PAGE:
Book 2 Chapter 2
2. The Lonely Road to Mora
Summary: Latour and Vaillant are riding to Mora to help a priest there care for refugees when they are caught in a terrible ice storm. They seek shelter at “a wretched adobe house,” the only dwelling they have seen for days. An ugly American (whom we later learn is named Buck Scales) lives there with his Mexican wife. The woman has clearly been the victim of abuse. While Scales husband is stabling the priests’ mules, the woman communicates in a “terrible pantomime” of gestures that the priests’ lives are in danger, and that they should leave. They do so, quickly, and press on to Mora. The next morning, they discover that the woman has followed them. Her name is Magdalena Valdez, and she tells Latour all about her ill treatment at Scales’ hands—as well as how Scales killed the three babies she had borne, and how he murdered four travelers who had stopped at their house for the night, as the priests had. A retired fur trapper at Mora takes down her testimony as evidence. A search party finds the remains of four men’s bodies at Scales’ home, and captures Scales himself along the road to Mora—he had come looking for Magdalena. Magdalena is entrusted to the care of the frontiersman Kit Carson, who treats her tenderly and tells her she can stay with his wife. After a short trial, Scales is hanged. Magdalena eventually becomes housekeeper and manager of a small convent of nuns in Santa Fe.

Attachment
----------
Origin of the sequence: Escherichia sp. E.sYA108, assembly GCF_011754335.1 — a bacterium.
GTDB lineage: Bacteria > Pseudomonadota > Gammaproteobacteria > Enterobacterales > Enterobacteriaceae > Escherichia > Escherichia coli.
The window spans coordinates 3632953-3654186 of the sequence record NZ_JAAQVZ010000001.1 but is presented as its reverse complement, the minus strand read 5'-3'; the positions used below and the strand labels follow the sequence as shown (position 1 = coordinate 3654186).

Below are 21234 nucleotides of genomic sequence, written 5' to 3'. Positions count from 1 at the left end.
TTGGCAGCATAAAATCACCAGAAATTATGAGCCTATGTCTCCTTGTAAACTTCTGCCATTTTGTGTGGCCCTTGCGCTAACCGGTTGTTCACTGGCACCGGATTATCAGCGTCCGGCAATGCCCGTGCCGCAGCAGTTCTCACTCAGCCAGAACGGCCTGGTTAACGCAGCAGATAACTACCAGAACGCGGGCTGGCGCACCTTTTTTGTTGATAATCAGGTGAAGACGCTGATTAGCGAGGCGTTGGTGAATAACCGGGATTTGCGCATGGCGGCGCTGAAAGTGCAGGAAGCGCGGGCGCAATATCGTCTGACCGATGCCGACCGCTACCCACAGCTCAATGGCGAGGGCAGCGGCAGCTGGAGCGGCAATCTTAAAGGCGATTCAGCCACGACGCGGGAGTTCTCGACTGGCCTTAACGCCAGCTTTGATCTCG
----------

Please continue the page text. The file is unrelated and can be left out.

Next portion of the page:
Analysis: This chapter shows that the dangers facing Latour and Vaillant in their missionary work come not only from nature, but from other human beings. Cather describes Buck Scales in ways that suggest his ill-formed appearance mirrors an ill-formed soul: “He was tall, gaunt, and ill-formed, with a snake-like neck”—the snake, of course, being a common symbol of evil in the Bible and in western literature (p. 66); such adjectives as “repellent” (p. 66) and “malignant” (p. 67) also reflect judgment on the character. Buck Scales seems “not more than half human” (p. 67)—but not, in the end, because of his appearance, but because of his brutal behavior toward his wife, his murdered children, and the innocent travelers who sought shelter with him. In contrast, Magdalena ends the chapter as a beautiful woman, as Kit Carson once knew her to be: “she became beautiful, as Carson said she had been as a girl. After the blight of her horrible youth was over, she seemed to bloom again in the household of God” (p. 77). The mention of a blossom may put readers in mind of the cruciform tree in I.1.